ASF has devastated China’s swine industry since August 2018. Despite low official reported cases of ASF and robust recovery efforts in the second half of 2019, overall swine production and slaughter will remain depressed in 2020. Further complicating matters is the coronavirus outbreak in China, but it is likely that there will be sufficient market incentive and political stimulus to push forward with recovery efforts.
As a result, the 2020 ending hog inventory is expected to increase slightly from 2019 as the decline bottoms out. With low pork production in 2020 resulting in high pork prices, many Chinese consumers will seek out beef as an alternative protein. While elevated beef prices will spur some larger facilities to increase cattle production, most smaller facilities will be cautious in the face of uncertain pork prices and rising input costs. Overall, cattle ending inventories are expected to remain basically flat through 2020. The majority of increased beef demand will be satisfied by imports.
Swine Inventory: Hog and sow inventory are both starting at low levels, having fallen 27 and 30 percent respectively from 2019’s starting inventory. Due to robust restocking efforts in 2020 and fewer losses to ASF, the decline in herd inventory will reverse and year end 2020 inventories are forecast to grow by 9 percent.
Pork Production: Total hogs slaughtered and pork production in 2020 are both estimated to fall further by 24 percent and 20 percent, respectively, from the previous year.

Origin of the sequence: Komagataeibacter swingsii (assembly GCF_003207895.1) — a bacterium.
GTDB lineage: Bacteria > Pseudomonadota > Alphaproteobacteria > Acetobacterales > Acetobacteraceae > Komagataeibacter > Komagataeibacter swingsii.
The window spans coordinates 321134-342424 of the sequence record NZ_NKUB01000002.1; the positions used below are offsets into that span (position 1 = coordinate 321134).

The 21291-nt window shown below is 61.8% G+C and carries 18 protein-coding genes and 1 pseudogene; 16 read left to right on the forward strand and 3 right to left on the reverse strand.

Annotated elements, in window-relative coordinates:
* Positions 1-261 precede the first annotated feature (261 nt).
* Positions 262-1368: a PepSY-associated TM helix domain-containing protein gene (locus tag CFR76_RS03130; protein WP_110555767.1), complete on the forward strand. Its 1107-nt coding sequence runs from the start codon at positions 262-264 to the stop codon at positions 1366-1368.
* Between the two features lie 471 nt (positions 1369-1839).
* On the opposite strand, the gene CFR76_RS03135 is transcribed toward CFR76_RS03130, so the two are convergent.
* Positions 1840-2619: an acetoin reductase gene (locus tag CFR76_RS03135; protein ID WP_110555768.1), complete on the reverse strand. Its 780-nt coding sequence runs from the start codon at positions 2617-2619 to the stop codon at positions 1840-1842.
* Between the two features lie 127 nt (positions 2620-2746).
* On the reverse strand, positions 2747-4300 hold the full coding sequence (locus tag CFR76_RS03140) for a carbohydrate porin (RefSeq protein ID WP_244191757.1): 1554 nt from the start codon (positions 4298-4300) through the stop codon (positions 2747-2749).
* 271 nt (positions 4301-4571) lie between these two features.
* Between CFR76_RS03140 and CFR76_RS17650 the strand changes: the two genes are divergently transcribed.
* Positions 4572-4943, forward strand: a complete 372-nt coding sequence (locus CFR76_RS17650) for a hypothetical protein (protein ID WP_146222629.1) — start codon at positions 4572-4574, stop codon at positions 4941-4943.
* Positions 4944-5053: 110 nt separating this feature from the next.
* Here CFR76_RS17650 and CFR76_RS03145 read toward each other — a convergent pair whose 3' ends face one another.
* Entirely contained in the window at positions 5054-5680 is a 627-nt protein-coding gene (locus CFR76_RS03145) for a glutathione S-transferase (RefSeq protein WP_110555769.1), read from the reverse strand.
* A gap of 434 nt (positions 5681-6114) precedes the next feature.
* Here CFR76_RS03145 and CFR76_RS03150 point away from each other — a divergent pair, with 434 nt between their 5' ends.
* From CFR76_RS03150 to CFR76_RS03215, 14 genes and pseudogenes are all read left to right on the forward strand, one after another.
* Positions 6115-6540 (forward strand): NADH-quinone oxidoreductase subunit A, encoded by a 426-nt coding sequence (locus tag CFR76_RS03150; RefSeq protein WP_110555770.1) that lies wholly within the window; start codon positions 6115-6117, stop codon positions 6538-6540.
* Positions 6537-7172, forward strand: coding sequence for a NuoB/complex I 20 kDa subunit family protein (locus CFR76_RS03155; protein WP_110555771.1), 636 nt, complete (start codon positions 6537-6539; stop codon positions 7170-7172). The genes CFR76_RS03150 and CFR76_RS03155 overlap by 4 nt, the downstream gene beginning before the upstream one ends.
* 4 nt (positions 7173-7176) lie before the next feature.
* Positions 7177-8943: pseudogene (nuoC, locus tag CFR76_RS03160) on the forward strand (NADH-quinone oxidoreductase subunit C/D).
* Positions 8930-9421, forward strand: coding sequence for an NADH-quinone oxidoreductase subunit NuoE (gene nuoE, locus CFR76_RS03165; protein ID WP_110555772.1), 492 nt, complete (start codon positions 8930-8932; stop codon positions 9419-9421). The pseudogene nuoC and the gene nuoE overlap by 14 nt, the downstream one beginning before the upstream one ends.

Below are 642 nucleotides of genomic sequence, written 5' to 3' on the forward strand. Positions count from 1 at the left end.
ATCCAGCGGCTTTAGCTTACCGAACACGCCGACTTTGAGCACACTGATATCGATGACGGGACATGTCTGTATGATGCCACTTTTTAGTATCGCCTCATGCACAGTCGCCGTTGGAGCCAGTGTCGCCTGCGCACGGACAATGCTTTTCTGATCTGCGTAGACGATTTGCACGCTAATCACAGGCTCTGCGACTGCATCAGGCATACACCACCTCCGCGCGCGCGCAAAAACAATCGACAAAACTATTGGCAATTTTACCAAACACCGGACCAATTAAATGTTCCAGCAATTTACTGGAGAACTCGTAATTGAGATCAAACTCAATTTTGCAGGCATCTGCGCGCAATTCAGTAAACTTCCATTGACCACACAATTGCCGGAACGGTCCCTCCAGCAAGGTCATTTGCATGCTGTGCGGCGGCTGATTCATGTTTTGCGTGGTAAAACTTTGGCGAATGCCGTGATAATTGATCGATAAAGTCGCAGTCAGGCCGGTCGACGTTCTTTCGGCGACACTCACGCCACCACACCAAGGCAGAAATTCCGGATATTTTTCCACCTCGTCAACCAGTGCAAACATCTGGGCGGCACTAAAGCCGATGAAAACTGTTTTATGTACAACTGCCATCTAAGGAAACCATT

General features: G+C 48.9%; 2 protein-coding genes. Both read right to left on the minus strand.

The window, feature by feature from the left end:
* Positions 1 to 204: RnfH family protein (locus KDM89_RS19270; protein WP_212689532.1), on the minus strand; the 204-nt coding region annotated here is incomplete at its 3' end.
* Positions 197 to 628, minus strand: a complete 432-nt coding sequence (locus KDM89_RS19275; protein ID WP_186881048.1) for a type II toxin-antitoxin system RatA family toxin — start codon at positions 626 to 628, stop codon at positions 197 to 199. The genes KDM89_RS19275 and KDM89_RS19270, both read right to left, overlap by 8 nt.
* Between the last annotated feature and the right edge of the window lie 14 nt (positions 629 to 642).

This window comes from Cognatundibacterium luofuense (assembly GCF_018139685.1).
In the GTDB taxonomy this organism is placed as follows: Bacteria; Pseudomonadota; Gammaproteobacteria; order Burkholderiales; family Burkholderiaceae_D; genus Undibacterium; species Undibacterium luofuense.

High prices will force many Chinese consumers to seek out substitute proteins or decrease net meat consumption. The Chinese government will continue to use multiple market and policy interventions in an attempt to stabilize prices.
As the pork supply remains tight through 2020, pork imports will increase to a record 3.9 MMT. However, China’s pork supply gap vastly outstrips available global supply, resulting in persistent high prices.
Due to the longer life cycle of beef production, overall cattle inventories will not see a significant increase in 2020, as most smaller cattle farmers forego investing to expand operations. However, government stimulus, relaxation of environmental standards, and higher profits will likely incentivize some larger operations to invest in long-term expansion.
With increasing slaughter weights and high demand, domestic beef production will increase to 7 MMT.
Persistent high pork prices have decreased the price gap between pork and beef, leading many consumers to increase their beef consumption. Although many traditional Chinese dishes cannot substitute beef for pork, thinly sliced beef for hotpot will likely realize high growth in 2020.
With very limited capacity to grow domestic production, China’s growing appetite for beef will continue to be met by imports estimated at 2.5 MMT in 2020.
The signing and implementation of the U.S.-China Economic and Trade Agreement (ETA) will open the doors for increased imports of U.S. pork and beef, including processed meat products. Also, tariff exclusions for U.S. meat imports will spur additional purchases in 2020.
Source: United States Department of Agriculture (USDA), Foreign Agricultural Service